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Subject: David Irving: "Not of good character" (3/3)
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Archive/File: people/i/irving.david/australia/wag-107-1995.04
Last-Modified: 1996/09/19

IN THE FEDERAL COURT OF AUSTRALIA    )
                                     )
WESTERN AUSTRALIA DISTRICT REGISTRY  ) No WAG 107 of 1995
                                     }
GENERAL DIVISION                     )

On appeal from a single judge of the Federal Court of Australia

                             BETWEEN: DAVID JOHN CAWDELL IRVING
                                      Appellant

                             AND:     MINISTER OF STATE  FOR
                                      IMMIGRATION,  LOCAL
                                      GOVERNMENT AND ETHNIC 
                                      AFFAIRS
                                      Respondent

Coram: Davies, Lee & R.D. Nicholson JJ 
Date: 30 July 1996
Place: Perth

                       REASONS FOR JUDGMENT

R D NICHOLSON J:

In a democracy where free speech is cherished (even if not
recognized as a fundamental overriding consideration of law),
the application of a "good character" test to deny a visa to a
person who espouses controversial public views must necessarily
raise the question in the mind of the unsuccessful applicant or
others whether the test has been applied in truth to deny the
opportunity for espousal by that person of his or her views
within the country in respect of which the visa was sought. When
the decision to deny such a visa is arguably based upon the
application of such tests or the denial of such visas elsewhere,
the question also arises whether the denial by one country of
the opportunity for entry has an unmerited snowballing effect;
unmerited because the denials in other countries are arguably
founded on denial of an opportunity to espouse the view rather
than truly on grounds of character. While these may be questions
raised by the circumstance of denial of the application, they
are not considerations which are determinative at law of either
this appeal or the application for review at first instance.

The decisions which gave rise to this appeal and the relevant
legal framework are set out in the reasons for judgment of
Davies J which I have had the advantage of considering in draft.

Those reasons make apparent that courts on an appeal such as
this, while required to scrutinise with care the legal framework
within which the administrative decisions containing the denials
on grounds of good character have occurred, nevertheless have a
limited role. As stated by Davies J and recognized by Carr J at
first instance, it is not the function of the Court from which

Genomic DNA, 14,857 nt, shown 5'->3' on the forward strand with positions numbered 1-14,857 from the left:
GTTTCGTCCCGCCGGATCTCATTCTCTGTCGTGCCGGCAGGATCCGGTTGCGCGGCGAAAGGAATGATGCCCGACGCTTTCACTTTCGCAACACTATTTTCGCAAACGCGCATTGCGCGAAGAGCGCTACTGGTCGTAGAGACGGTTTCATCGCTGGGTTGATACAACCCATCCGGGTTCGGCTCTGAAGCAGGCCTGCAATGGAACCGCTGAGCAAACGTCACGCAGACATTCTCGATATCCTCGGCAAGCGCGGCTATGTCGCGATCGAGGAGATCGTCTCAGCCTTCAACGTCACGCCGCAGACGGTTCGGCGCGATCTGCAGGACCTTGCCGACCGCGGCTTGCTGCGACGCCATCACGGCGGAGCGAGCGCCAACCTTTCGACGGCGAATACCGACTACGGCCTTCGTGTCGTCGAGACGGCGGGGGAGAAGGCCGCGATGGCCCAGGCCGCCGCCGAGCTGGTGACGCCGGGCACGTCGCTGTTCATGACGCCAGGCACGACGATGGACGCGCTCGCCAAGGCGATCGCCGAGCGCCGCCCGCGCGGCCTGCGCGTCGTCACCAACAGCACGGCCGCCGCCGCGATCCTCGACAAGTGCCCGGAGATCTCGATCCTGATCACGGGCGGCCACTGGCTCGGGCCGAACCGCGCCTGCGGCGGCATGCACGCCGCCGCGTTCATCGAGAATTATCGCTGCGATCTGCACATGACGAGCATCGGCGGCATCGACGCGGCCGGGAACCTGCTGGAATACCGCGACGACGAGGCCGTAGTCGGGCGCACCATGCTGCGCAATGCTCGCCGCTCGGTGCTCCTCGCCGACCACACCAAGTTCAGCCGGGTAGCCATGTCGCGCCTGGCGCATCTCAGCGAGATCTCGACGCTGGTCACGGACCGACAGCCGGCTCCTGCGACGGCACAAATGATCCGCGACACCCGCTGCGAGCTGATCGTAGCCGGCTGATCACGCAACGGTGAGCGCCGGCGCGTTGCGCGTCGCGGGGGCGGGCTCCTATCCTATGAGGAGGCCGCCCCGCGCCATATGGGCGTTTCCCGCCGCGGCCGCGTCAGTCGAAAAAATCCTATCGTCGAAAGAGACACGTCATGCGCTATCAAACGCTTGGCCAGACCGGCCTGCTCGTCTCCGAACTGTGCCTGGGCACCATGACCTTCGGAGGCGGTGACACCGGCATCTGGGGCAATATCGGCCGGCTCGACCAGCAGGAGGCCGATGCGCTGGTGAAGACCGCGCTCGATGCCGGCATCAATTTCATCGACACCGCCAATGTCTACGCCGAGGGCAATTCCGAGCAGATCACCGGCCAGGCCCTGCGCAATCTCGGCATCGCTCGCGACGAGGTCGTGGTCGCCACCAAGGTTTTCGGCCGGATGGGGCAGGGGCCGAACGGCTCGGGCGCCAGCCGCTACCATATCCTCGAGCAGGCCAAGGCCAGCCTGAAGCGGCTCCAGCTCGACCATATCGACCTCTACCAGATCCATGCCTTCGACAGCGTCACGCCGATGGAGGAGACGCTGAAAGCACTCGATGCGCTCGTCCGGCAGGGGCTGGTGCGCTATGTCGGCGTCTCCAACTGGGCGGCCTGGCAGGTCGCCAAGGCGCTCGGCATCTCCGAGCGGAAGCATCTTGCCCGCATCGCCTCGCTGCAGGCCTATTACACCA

review was first sought (nor of this Court on appeal) to form
its own view of the applicant's "good character" or to decide
whether it would have reached the same decision as the primary
decision-maker. Specifically, the question of weight to be
accorded a matter or combination of matters properly before him
or her is a question for the decision-maker.

On the assumption (made by Carr J) that the respondent took the
matters before him into account, there was evidence before the
respondent capable of supporting his decisions. The German
conviction arose from the appellant's espousal, in defiance of
the law, of views of high controversy. Later the appellant was
made subject to an order expelling him from the Federal Republic
of Germany. Nevertheless, the fact of conviction was capable, as
Carr J recognized, of demonstrating a lack of respect for the
law and for the sensitivities which the law sought to win
respect by controlling the exercise of free speech in relation
to them and so was relevant to the issue of the appellant's good
character.

The other matters before the respondent and considered by Carr J
did not derive their character from criminality arising from the
exercise of free speech. The findings of Immigration Adjudicator
Thompson were that the appellant lied on oath. A deportation
order from Canada was made against him. He was found in contempt
of court in the High Court of Justice in London and imprisoned.
Later he was found to be a person who deliberately gave false
evidence. Carr J was not in-error in holding these and the
German matters relevant material to the question of the
appellant's good character or his reform.

I am of the same opinion as Davies J and I agree with his
reasons and conclusion that the appeal should be dismissed.

Since arriving at the preceding conclusion I have had the
benefit of reading in draft the reasons of Lee J in which his
Honour also reaches the same conclusion.

I certify that this and the preceding 2 pages are a true copy of
the reasons for Judgment of his Honour Justice R D Nicholson.

Associate:
[signature]
Date: 30 July
1996


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